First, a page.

May 2012

Raw data revolution

Technology standards committee to launch at CIM Conference

By Dan Zlotnikov

It has taken two years of hard work to prepare for the official launch of the CIM Technology Standards Committee. What started as a casual conversation about shared frustrations took time to gel into an ambitious project: bringing the original equipment manufacturers (OEMs), original technology manufacturers (OTMs) and operators together in an effort to develop a global data exchange standard.

“Most of us buy equipment in various years and we don’t buy it all from one vendor,” explained Mark Bartlett, director of Open Pit Mining Innovation at Newmont Mining Corp. and a member of the committee. “Most sites today are a mixed-machine environment, and that’s what’s causing problems.”

The challenge of integrating tools and systems from multiple vendors is difficult, sometimes even impossible. A frequent, less than ideal solution involves running multiple systems in parallel with dedicated displays in the cab of each machine, but this runs the risk of slowing down or distracting the operator.

Similar issues plague those who try to implement fleet-wide solutions, such as machine health monitoring. “Trying to get vital statistics from engines and other operating systems onboard to a central place has been difficult because different makes of equipment output in different and usually proprietary formats,” Bartlett said.

These issues also impact OEMs, said Bob Hicks, manager of technology products for the “P&H”-brand surface mining solutions being marketed by Joy Global Inc., and fellow committee member. Clients often ask if they could interface P&H machines with third party equipment. “Extracting information from our systems and integrating it into third-party systems becomes a very ad-hoc, per-customer event, and requires much more engineering and development resources than if there were a standard,” he explained.

However, Bartlett said some OEMs have reservations about a common standard. “The concern is that providing all of that information in an open-source format would allow competitors to understand what the machine is calculating in a proprietary algorithm,” he pointed out.

Hicks acknowledged that algorithms are highly valued by the OEMs. “We may take the raw data and write a sophisticated algorithm around it that calculates dipper position in 3D space,” he noted. “That is in essence what we’d consider intellectual property and is something we wouldn’t want to share with other vendors of technologies and products.”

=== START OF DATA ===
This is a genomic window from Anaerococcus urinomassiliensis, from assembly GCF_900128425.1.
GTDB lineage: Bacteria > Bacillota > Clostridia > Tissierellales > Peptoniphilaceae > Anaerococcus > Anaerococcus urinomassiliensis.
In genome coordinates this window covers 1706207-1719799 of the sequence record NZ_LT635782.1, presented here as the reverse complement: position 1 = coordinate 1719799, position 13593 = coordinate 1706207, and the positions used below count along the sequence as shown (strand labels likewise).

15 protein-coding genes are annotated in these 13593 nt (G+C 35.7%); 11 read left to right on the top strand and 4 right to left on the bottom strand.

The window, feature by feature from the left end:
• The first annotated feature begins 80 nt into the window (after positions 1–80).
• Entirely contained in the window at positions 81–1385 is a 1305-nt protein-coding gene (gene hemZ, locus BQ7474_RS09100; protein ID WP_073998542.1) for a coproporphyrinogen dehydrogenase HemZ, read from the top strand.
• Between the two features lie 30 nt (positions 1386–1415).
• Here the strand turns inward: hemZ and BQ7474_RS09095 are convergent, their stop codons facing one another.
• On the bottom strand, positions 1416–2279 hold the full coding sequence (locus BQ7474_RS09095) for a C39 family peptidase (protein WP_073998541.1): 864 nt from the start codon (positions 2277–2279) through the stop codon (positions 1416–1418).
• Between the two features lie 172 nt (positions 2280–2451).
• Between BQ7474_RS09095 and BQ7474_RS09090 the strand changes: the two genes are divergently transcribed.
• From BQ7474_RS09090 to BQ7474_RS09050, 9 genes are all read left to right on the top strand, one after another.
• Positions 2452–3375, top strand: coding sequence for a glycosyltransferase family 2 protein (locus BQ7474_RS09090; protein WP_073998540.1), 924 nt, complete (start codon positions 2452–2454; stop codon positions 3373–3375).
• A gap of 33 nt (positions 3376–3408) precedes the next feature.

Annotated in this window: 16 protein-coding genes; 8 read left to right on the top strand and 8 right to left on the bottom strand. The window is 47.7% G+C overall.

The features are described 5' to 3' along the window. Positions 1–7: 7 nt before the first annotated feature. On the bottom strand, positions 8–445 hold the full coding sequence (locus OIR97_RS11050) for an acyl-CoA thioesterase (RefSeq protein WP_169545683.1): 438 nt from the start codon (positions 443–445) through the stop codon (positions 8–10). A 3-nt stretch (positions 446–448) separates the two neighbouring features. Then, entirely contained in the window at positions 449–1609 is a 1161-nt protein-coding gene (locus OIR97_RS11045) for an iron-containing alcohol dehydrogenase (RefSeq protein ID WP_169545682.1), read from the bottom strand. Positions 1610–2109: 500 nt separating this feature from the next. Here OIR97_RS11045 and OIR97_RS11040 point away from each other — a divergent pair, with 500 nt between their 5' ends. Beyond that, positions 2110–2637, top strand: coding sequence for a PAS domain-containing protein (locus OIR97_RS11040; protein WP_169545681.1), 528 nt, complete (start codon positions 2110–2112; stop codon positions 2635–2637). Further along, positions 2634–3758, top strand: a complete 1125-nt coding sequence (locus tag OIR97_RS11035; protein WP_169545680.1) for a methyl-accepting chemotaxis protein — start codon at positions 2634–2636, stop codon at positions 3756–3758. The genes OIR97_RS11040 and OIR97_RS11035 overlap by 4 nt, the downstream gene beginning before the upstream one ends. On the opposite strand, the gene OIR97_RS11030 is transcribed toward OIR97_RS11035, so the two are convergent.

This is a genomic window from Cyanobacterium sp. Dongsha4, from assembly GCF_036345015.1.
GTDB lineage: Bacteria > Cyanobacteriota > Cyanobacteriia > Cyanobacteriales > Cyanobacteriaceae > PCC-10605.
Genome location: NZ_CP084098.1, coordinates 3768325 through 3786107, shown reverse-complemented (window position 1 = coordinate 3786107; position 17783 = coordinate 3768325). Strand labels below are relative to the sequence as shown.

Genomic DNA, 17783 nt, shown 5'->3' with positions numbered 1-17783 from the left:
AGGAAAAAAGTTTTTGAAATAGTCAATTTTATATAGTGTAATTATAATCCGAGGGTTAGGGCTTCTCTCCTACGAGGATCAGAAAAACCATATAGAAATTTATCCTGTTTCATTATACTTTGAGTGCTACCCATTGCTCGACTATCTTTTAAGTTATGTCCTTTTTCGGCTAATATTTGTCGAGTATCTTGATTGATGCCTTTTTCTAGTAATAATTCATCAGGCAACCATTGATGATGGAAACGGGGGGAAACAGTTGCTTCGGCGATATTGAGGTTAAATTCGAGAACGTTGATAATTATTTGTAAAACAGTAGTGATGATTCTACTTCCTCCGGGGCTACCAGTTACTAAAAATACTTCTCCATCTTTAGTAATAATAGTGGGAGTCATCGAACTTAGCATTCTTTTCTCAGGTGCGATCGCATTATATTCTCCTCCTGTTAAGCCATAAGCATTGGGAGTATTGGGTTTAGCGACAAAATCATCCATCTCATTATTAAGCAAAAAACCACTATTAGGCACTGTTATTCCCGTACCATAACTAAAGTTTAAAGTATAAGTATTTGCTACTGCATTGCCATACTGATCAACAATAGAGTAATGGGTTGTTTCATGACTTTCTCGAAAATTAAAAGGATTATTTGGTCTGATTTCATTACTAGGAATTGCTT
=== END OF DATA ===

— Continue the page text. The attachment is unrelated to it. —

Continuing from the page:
But Hicks said this need not prevent the raw sensor output from being shared, which is the data the committee is hoping to get.

Bartlett said the committee has spent the last two years putting together a wish list of sensor outputs, “so that the OEMs know we don’t want the proprietary algorithms, just outputs from sensors that are already onboard.”

P&H and other OEMs, in turn, have responded with a list of outputs they are able to provide, explained Hicks. “The next step is to put a data model together defining the type of data, how it’s stored and accessed – in essence develop this standard.”

Hicks said there are examples of smaller-scale “standards” in the industry. With its Centurion supervisory control and data acquisition system, for example, P&H developed a universal shovel interface for dispatch systems.

“It’s a standard we’d developed based on Modular, Jigsaw and Wenco – the various dispatch providers,” he explained. “We met with a dispatch provider and collectively agreed what types of data would enhance both our onboard tools. The types of data we’d like to see help enhance our tool from a fleet optimization and dispatch perspective.” One of these interoperability efforts may serve as the core of a future global standard, eliminating the need to reinvent the wheel.

The other challenge is to make this initiative truly global to ensure the standard is accepted by the industry as a whole. Bartlett has been speaking to operators in an effort to get more people behind the idea. “It’s not a matter of getting everybody to participate, but we’re trying to be as inclusive as we can in the effort,” he said.

For his part, Hicks feels that if enough operators – especially the multinational giants – started asking for standardized outputs, the OEMs would have to deliver. “If the users globally request a common standard for data, it will happen much faster than if individual OEMs and OTMs were to drive for the same thing.”

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